Food & Drug Administration, conventional antiperspirant deodorants are safe, so there's no need to worry or switch to a natural deodorant because of your overall health. However, personal preferences or sensitivity to ingredients may lead you to consider switching to a natural deodorant. With your support, Houston Methodist provides exceptional research, education and care that are truly leaders in medicine. Before we can continue to discuss the switch to a natural deodorant, we need to clarify something.
Antiperspirants and deodorants work differently in their methods to reduce body odor, says Aragona Giuseppe, MD, GP and medical advisor to Prescription Doctor. In a nutshell, an antiperspirant will contain aluminum. The function of aluminum is to reduce perspiration by preventing sweat from leaving the body, thus stopping adverse odor and keeping the body dry. Conversely, a deodorant works to neutralize the body's natural odor by masking it.
Natural deodorants are definitely gentler on the skin (except for some loaded with essential oils). They may not dramatically improve their carbon footprint, since their bottles aren't as natural as their formulas, but they're definitely more environmentally friendly in general. Natural fibers such as cotton, bamboo and linen are your new best friends, since natural fibers are much more breathable and both sweat and bacteria won't be trapped inside. But are natural deodorants really better for you than the regular Speed Stick? This is what experts and scientific evidence suggest.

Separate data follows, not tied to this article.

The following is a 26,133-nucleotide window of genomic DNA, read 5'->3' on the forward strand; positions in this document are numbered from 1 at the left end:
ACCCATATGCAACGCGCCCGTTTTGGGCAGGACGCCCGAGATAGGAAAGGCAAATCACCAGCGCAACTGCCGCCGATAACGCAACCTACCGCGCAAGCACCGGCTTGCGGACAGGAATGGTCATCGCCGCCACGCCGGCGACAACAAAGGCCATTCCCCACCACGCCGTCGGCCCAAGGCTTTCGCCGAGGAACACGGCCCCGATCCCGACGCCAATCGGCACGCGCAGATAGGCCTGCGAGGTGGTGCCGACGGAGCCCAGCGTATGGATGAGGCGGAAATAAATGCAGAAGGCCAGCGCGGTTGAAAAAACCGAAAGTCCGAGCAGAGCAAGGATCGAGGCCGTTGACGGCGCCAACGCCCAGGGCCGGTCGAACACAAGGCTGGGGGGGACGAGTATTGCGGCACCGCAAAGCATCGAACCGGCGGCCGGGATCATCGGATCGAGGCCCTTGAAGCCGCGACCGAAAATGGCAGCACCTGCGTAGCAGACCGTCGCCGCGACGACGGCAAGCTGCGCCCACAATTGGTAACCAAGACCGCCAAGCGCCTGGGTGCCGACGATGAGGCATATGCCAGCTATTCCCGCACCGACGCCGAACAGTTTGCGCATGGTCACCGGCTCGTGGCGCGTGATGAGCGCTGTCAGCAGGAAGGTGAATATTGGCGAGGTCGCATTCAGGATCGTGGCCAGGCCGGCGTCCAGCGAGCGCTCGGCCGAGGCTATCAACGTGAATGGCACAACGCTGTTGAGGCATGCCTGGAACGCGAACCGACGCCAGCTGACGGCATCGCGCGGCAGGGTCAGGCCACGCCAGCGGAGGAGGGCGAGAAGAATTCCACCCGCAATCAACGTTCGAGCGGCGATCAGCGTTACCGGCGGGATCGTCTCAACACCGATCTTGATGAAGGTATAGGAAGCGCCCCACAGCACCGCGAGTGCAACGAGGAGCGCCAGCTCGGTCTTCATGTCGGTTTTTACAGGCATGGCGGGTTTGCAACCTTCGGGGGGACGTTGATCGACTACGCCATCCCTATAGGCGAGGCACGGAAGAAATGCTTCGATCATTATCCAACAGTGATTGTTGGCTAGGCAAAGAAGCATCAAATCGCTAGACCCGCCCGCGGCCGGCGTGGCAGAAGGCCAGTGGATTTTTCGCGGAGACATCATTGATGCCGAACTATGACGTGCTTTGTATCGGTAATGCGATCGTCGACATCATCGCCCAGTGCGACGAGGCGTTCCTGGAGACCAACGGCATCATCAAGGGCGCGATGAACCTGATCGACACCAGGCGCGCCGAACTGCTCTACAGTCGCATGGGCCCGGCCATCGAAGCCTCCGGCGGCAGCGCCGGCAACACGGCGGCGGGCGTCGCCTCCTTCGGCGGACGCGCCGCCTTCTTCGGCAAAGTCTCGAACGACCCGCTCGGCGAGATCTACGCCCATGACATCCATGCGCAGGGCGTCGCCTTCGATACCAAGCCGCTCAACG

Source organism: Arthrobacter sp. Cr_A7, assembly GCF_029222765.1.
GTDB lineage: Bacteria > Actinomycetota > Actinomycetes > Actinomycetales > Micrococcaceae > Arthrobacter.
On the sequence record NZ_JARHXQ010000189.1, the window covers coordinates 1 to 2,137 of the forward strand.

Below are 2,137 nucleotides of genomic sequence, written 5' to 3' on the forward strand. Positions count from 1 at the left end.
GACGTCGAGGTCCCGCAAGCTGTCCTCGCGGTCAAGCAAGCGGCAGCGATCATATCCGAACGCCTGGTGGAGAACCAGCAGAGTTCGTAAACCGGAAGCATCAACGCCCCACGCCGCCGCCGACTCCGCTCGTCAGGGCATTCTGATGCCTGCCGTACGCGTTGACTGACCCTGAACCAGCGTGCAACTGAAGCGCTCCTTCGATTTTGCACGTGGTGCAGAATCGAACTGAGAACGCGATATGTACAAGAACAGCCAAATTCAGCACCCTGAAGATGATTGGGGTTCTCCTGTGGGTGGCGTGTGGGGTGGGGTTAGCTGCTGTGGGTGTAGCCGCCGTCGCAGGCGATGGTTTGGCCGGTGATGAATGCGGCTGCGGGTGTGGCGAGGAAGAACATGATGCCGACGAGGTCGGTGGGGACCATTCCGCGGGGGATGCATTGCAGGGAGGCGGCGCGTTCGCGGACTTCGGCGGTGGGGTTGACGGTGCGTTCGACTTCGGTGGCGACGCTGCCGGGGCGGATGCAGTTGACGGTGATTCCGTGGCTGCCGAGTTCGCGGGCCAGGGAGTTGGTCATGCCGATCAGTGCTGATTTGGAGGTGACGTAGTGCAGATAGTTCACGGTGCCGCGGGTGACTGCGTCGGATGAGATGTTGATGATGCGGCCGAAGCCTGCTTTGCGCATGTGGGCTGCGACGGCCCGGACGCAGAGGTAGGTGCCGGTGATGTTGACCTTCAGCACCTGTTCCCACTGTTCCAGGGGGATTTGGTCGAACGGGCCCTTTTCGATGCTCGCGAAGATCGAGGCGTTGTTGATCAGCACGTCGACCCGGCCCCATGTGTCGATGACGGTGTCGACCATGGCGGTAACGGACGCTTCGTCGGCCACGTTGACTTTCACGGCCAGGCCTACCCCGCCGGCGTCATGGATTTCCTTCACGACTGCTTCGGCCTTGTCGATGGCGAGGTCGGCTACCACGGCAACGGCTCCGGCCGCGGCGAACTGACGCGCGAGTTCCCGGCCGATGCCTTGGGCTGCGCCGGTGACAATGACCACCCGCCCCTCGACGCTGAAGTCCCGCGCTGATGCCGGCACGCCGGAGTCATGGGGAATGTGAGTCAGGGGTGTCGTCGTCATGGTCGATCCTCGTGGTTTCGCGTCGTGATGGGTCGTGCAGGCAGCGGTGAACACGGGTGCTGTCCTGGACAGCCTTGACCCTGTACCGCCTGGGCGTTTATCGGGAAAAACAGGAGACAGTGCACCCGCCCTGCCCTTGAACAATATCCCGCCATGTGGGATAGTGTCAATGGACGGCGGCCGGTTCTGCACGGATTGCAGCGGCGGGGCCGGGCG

Natural deodorants that avoid metal don't have the same problem, so store your clothes for the long term. However, once again, it's important to remember that natural aluminum-free deodorants do not prevent sweating, they only mask their smell. My choice to switch to a natural deodorant was simple, but the transition didn't go as well as I had planned. While the evidence doesn't support the idea that conventional deodorants and antiperspirants have negative health effects, some people prefer to use natural products made without artificial ingredients.
People who don't understand this key difference have led many to criticize that natural deodorants don't work as well as original pharmacy deodorants. Because natural deodorants use well-known, recognizable, and skin-friendly ingredients to control odors, they're safer. Beyond that, there is no consensus or evidence that certain ingredients in natural deodorant products are more effective than others. Now, 10 years after my transition to natural deodorant, I finally see natural varieties that give conventional hygiene a chance.
To counteract this, natural deodorants use organic, sweat-absorbing and antimicrobial ingredients, such as witch hazel, coconut oil, tea tree oil and baking soda. There is very little scientific literature that supports the links between aluminum and all its ills, but alarmism has only led to natural deodorants gaining ground. . .